From: Roger Dannenberg <rbd@cs...>  20101129 17:01:09

This is in nyquist/lib/spectrum.lsp: (defun raisedcosine () (scale 0.5 (sum (const 1) (lfo (/ 1.0 (getduration 1)) 1 *sinetable* 270)))) Quick explanation: a raisedcosine is a smooth envelope you get from 1cos(x) over one period. Note that the "" flips the negativegoing cosine curve to a positive pulse, and the offset makes it start and return to zero. Is this what you are trying to do? The duration here is given by the environment (so in Audacity, the duration would be that of the selection). Specifically, the duration is the second argument, 1, to LFO but this is scaled by the duration from the environment. The frequency is scaled to 1/dur to get one period. For this, (GETDURATION 1) returns the duration, and this is converted from period to frequency by division. The waveform is *SINETABLE* and the initial phase of the sine table is 270. (I could have used an initial phase of 90 to get Cosine, but 270 gives us negative Cosine, which is what we want.) The output is at the default control sample rate (probably 2205Hz). You could run this in (controlsrateabs 44100 (raisedcosine)) to get a different sample rate. Roger On 11/29/10 11:14 AM, Johnny Rosenberg wrote: > I'm trying to learn some basics of Nyquist for creating Audacity effects. > Of course there are a lot of things that I don't understand yet, but here > is what I need to know at the moment: > > I want to create a cosine (actually two – one 0180° and one 180360°). I > already figured out that there is no cosine function available, so I guess > I need to fiddle with a sine wave somehow. > > Actually, what I'm trying to achieve, is something like k·(½cos(x)+½), > where x=0180° and 180360° respectively, but once I figure out the cos(x) > thing I guess the rest shouldn't be too hard to do. Let's just say that I > want to create a cos wave from 180° to 360° for now. > > So I searched a bit among the predefined functions in the Nyquist manual > and found a few that I guess could come in handy in this case: > > (sine freq time) > (osc pitch [duration table phase]) > > Let's say that the available variables are the following: > time=5 ms (I guess that the sine function needs the time in seconds, so > let's say the actual value of time is 0.005). This is the time from 180° > to 360° of the final cosine wave (270450° of a sine wave), so I guess we > should send 2*time to the sine function. The sine wave should of course be > at least 1¼ period, that is 450°, to make this possible. > > freq=100 Hz – that is 1/(2*time) > > duration=5 ms, right? > > phase=270° > > pitch=(hztostep 1/time/4) or what? > > What else I don't understand is that table thing. How do I handle that? > > It would be nice if someone could write some simple code that illustrates > how to use those functions I mentioned above. > >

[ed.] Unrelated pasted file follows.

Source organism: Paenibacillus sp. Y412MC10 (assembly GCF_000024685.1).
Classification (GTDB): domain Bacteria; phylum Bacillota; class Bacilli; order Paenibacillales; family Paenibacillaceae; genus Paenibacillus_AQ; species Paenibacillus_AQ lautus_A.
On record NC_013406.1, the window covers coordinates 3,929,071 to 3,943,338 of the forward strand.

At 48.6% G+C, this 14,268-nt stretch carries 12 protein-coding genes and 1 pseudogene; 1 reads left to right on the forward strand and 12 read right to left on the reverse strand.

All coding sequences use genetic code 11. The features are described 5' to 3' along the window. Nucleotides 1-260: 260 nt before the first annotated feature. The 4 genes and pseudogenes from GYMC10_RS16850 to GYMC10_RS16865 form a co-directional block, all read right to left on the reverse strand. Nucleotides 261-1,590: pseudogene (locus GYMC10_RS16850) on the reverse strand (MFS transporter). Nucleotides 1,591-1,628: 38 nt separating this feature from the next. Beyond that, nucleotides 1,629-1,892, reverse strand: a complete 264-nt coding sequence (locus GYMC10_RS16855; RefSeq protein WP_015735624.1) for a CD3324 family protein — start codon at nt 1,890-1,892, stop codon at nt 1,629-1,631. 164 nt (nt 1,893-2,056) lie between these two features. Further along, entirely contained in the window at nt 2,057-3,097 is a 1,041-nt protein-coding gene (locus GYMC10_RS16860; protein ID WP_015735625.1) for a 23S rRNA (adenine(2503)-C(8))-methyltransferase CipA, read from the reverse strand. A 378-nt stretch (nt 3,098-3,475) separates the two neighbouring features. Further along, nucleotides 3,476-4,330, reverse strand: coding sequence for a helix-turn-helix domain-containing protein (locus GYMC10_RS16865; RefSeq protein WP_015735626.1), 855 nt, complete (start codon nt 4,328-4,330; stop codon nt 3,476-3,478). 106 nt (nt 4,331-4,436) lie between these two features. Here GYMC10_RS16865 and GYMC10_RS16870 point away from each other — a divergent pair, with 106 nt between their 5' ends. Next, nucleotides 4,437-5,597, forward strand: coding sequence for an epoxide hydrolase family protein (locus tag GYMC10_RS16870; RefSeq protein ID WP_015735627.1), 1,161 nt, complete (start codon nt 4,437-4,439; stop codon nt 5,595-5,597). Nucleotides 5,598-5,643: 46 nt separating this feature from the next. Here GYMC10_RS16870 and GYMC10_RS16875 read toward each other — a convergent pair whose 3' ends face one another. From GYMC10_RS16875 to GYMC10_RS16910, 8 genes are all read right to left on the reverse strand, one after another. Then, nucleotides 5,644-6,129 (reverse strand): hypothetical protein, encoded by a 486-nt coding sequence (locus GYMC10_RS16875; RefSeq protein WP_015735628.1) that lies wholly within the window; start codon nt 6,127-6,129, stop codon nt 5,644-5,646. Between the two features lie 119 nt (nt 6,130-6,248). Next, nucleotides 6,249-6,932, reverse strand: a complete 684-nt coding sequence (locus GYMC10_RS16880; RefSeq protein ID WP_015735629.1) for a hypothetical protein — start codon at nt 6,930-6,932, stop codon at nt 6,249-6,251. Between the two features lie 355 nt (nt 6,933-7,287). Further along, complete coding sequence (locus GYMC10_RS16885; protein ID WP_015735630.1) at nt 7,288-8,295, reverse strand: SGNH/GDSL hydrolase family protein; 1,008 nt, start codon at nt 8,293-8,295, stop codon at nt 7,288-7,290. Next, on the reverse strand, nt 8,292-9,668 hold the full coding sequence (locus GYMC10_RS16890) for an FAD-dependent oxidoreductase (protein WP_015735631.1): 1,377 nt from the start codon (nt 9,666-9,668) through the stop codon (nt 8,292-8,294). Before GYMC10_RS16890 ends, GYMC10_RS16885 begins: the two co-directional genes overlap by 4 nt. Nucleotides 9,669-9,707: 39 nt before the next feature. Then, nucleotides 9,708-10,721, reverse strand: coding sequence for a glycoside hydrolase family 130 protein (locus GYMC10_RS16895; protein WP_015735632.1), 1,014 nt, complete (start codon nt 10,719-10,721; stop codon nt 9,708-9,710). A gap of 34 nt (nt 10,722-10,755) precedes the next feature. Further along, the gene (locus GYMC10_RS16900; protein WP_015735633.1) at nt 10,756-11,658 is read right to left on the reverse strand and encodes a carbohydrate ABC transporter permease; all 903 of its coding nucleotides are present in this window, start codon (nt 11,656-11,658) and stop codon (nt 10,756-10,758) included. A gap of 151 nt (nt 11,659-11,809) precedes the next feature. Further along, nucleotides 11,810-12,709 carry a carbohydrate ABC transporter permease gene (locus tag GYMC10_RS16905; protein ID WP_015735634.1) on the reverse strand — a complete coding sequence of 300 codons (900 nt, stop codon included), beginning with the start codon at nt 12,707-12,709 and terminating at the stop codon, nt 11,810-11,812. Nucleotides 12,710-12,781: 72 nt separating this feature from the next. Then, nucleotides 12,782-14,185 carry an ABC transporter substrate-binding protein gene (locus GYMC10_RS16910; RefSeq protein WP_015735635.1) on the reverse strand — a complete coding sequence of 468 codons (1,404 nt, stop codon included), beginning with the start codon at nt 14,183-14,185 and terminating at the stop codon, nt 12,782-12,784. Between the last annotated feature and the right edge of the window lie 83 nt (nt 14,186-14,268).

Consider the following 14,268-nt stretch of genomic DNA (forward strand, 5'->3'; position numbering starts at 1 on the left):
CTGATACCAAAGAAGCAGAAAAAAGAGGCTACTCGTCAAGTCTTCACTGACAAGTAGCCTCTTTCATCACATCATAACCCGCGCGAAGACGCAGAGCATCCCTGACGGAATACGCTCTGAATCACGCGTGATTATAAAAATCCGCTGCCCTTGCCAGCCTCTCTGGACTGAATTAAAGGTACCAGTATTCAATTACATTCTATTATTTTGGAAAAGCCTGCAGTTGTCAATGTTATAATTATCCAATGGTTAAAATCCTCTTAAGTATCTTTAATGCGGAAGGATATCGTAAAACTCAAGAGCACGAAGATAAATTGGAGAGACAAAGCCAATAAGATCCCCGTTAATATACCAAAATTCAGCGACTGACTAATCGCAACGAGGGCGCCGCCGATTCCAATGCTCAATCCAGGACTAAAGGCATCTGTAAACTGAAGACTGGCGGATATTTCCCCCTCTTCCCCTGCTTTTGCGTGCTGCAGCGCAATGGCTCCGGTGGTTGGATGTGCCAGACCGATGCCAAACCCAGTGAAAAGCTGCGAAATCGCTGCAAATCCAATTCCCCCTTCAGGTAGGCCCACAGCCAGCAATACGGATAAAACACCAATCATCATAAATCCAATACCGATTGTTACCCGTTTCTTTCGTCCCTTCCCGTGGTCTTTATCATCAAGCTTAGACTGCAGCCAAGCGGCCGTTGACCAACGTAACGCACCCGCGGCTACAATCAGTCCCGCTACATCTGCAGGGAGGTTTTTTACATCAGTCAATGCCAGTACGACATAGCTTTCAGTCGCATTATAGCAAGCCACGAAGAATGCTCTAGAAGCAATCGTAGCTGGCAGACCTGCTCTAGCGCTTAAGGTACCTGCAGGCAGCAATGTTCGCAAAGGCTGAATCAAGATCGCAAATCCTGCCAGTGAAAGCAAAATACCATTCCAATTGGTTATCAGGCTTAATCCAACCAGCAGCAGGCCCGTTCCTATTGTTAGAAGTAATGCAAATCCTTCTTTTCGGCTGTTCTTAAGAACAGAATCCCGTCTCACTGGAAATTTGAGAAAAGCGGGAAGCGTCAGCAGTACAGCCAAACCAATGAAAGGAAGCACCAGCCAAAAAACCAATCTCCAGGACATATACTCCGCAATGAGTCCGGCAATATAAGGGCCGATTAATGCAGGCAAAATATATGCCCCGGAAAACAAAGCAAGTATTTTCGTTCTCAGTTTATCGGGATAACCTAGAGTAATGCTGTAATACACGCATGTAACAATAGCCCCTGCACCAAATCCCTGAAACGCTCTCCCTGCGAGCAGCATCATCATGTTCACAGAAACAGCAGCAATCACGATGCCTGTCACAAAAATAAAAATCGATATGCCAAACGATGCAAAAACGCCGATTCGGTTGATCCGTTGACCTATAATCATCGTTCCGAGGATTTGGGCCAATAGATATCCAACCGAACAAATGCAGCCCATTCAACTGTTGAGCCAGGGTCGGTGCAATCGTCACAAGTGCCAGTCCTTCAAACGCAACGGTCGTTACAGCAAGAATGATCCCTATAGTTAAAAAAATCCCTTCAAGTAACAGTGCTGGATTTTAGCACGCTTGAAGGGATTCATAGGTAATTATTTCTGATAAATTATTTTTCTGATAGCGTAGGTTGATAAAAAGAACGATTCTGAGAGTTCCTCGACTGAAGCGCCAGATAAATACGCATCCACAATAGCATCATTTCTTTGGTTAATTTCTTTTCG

From: Johnny Rosenberg <gurus.knugum@gm...>  20101129 20:29:44